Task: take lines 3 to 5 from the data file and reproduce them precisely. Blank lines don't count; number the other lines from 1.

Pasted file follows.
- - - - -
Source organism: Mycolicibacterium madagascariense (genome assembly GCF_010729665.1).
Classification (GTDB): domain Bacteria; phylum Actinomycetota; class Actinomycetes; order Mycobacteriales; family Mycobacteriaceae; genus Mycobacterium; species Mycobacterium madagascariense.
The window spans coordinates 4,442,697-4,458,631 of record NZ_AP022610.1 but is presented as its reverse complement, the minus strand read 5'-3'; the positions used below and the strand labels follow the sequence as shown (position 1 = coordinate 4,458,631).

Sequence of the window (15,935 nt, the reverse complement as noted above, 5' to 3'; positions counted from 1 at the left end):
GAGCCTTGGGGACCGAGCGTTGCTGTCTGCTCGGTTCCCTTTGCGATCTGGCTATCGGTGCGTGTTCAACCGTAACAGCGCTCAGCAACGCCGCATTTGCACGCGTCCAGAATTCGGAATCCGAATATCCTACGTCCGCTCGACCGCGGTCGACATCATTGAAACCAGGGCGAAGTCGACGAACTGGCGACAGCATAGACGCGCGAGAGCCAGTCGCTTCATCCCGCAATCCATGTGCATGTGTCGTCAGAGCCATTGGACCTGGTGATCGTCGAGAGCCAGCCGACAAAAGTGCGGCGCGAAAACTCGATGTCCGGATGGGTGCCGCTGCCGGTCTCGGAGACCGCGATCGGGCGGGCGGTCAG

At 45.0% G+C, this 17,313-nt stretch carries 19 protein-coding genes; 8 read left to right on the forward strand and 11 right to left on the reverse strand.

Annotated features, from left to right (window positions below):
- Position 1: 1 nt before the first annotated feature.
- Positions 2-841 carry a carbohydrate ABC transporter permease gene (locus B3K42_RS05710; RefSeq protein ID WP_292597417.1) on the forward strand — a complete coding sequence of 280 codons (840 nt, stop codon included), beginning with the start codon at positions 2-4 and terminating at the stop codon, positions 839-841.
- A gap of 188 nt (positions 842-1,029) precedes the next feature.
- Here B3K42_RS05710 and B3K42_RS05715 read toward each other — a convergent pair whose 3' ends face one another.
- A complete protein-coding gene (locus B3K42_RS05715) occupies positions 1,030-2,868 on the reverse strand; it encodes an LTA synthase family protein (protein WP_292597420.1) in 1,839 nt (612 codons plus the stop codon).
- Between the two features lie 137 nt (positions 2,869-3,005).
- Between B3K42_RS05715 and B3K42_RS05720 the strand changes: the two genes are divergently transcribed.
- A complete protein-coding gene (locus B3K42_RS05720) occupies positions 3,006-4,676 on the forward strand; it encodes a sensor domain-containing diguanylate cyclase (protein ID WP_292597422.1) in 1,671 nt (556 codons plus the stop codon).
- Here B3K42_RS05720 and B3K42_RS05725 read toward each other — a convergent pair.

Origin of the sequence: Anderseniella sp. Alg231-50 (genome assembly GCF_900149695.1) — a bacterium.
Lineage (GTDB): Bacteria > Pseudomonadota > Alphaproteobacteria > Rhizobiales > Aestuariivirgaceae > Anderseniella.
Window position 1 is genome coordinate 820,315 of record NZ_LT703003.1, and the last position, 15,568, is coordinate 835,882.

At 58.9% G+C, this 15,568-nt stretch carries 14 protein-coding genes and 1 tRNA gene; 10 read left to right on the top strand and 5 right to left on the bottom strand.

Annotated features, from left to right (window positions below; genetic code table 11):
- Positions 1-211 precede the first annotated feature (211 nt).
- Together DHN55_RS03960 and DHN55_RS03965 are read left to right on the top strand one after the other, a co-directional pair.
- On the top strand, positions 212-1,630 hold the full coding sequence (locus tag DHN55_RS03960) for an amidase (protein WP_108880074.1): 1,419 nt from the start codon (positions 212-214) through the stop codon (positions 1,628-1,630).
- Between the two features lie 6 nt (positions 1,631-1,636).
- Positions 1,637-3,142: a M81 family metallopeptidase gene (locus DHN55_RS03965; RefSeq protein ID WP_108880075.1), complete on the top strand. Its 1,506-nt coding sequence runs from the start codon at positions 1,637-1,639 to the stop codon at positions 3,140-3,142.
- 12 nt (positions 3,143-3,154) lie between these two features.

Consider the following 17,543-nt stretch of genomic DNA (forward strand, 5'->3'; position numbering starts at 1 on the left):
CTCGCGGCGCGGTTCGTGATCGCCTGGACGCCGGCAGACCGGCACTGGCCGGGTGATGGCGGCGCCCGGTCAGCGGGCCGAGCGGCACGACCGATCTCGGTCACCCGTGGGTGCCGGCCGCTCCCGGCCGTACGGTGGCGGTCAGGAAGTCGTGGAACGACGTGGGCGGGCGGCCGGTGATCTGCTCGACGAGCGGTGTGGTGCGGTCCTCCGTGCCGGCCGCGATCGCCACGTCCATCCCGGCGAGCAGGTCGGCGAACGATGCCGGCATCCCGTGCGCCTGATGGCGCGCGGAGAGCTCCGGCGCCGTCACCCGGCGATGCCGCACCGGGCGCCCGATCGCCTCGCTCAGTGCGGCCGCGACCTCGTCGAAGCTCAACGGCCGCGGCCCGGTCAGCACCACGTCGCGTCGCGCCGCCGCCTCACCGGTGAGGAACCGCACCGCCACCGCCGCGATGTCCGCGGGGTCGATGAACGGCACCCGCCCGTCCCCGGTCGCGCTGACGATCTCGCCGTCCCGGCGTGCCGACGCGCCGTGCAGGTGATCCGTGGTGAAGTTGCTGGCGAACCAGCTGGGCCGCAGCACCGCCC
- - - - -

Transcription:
The window spans coordinates 4,442,697-4,458,631 of record NZ_AP022610.1 but is presented as its reverse complement, the minus strand read 5'-3'; the positions used below and the strand labels follow the sequence as shown (position 1 = coordinate 4,458,631).

Sequence of the window (15,935 nt, the reverse complement as noted above, 5' to 3'; positions counted from 1 at the left end):
GAGCCTTGGGGACCGAGCGTTGCTGTCTGCTCGGTTCCCTTTGCGATCTGGCTATCGGTGCGTGTTCAACCGTAACAGCGCTCAGCAACGCCGCATTTGCACGCGTCCAGAATTCGGAATCCGAATATCCTACGTCCGCTCGACCGCGGTCGACATCATTGAAACCAGGGCGAAGTCGACGAACTGGCGACAGCATAGACGCGCGAGAGCCAGTCGCTTCATCCCGCAATCCATGTGCATGTGTCGTCAGAGCCATTGGACCTGGTGATCGTCGAGAGCCAGCCGACAAAAGTGCGGCGCGAAAACTCGATGTCCGGATGGGTGCCGCTGCCGGTCTCGGAGACCGCGATCGGGCGGGCGGTCAG